It should be remembered that there are many among the Jalsa guests who come from far off places and serving travellers is the way and obligation of true believers. A sixth of the guests at UK Jalsa Salana come from other countries, including the Far East, Pakistan, India, America, Africa, South America etc. and half of them come from other cities of the UK. They too are guests and travellers. In fact for some infirm elderly people even travel from London to Hadiqatul Mahdi is an arduous journey. Every duty-holder worker, man and woman, is aware that these are our guests and we have to serve them and be courteous to them in every way. At times some guests are unfair but we must always do our duty with steadfastness.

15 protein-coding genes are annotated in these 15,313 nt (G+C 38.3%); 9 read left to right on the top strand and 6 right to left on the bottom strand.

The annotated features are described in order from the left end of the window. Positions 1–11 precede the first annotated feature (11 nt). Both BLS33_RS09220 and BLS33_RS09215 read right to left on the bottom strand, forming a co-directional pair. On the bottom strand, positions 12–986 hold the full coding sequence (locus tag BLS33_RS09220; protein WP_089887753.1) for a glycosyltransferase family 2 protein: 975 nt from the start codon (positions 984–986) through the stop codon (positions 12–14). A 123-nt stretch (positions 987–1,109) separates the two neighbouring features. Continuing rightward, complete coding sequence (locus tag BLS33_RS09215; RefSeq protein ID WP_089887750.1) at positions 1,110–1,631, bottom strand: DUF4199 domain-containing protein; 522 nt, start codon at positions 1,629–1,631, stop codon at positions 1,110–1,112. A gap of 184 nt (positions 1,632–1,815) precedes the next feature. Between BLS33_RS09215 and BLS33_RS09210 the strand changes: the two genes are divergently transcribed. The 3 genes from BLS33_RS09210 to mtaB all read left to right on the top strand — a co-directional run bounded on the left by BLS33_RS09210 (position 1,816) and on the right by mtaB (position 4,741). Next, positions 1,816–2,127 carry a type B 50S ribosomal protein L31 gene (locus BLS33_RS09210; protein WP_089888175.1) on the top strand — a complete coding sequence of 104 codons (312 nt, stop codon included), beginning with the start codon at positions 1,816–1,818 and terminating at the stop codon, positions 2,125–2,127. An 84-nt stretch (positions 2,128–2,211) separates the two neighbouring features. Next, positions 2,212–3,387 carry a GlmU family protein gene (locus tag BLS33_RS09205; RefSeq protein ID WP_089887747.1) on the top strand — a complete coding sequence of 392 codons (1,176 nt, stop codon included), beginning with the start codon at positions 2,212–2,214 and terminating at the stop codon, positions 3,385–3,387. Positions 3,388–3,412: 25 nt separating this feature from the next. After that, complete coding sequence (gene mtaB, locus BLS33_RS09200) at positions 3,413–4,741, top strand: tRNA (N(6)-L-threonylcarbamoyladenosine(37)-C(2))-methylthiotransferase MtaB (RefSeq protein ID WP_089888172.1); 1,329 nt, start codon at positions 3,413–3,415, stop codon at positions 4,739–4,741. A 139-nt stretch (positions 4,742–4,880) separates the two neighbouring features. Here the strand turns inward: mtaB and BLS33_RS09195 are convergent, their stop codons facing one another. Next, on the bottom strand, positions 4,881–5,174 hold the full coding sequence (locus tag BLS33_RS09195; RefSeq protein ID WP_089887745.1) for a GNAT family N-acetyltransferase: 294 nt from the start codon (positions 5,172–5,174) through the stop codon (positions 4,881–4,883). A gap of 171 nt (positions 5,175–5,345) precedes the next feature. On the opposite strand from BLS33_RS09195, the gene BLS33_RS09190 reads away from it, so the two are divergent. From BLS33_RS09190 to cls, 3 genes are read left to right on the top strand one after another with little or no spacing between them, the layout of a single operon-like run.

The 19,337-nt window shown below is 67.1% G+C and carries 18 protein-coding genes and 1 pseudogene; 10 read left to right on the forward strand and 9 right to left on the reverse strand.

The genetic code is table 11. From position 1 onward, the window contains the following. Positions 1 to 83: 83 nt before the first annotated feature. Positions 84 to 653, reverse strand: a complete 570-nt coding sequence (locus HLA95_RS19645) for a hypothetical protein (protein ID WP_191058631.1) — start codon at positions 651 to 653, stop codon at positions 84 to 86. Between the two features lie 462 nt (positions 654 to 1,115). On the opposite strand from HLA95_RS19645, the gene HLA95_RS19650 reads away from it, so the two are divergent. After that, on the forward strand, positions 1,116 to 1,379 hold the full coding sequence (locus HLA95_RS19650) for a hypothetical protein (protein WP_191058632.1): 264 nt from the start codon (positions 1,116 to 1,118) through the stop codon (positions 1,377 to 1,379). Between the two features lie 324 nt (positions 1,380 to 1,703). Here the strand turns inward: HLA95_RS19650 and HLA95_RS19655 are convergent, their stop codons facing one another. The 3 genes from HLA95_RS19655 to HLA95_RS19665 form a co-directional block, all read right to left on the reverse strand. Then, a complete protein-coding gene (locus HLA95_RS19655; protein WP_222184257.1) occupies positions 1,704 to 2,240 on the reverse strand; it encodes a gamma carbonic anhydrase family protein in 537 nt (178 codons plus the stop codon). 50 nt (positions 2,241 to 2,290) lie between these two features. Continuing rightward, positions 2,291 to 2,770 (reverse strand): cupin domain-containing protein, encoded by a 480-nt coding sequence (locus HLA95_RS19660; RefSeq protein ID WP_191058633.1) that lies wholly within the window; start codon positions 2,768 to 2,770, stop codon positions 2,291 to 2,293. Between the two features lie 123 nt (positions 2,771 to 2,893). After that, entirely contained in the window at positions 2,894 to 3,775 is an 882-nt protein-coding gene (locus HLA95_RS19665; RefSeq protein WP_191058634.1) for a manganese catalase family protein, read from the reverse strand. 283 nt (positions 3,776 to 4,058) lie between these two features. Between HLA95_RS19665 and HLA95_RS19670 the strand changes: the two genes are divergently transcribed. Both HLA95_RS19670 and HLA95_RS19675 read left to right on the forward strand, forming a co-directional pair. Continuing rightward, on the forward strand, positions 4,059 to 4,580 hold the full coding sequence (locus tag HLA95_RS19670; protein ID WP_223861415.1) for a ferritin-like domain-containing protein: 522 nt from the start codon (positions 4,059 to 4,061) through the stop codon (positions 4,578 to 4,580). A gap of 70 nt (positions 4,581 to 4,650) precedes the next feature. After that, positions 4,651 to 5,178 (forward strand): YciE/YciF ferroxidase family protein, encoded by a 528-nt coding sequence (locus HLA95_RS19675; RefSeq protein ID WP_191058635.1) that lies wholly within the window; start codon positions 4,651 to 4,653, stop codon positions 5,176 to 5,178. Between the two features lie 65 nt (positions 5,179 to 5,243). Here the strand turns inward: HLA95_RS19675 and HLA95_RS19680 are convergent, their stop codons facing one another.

God informs us in the Holy Qur’an by giving the example of a Prophet, how to serve guests. The greeting of a guest should be responded to with a warmer and heartier greeting and good wishes should be conveyed to him and he should be made to feel safe and secure and delight should be expressed to him. Our guests are not only Ahmadis; others require greater attention. They observe how Ahmadis serve at Jalsa overall and not just how they are treated. It should always be kept in view that we have to serve the guests in a way that would be a source of delight to them in the real sense, just as we would serve our own relatives. If we serve them with the same delight as we would our own family, then alone will we be paying the dues of serving them! Anyone can serve their own family and even put up with airs and graces of those who are very dear to them. Real fervour to serve can be gauged when one serves those in similar way with whom one has no blood ties. Jalsa guests should be made to feel safe and secure as much as possible and all resources and conditions should be put to use to offer them the best possible hospitality. The management should always be thinking on these lines.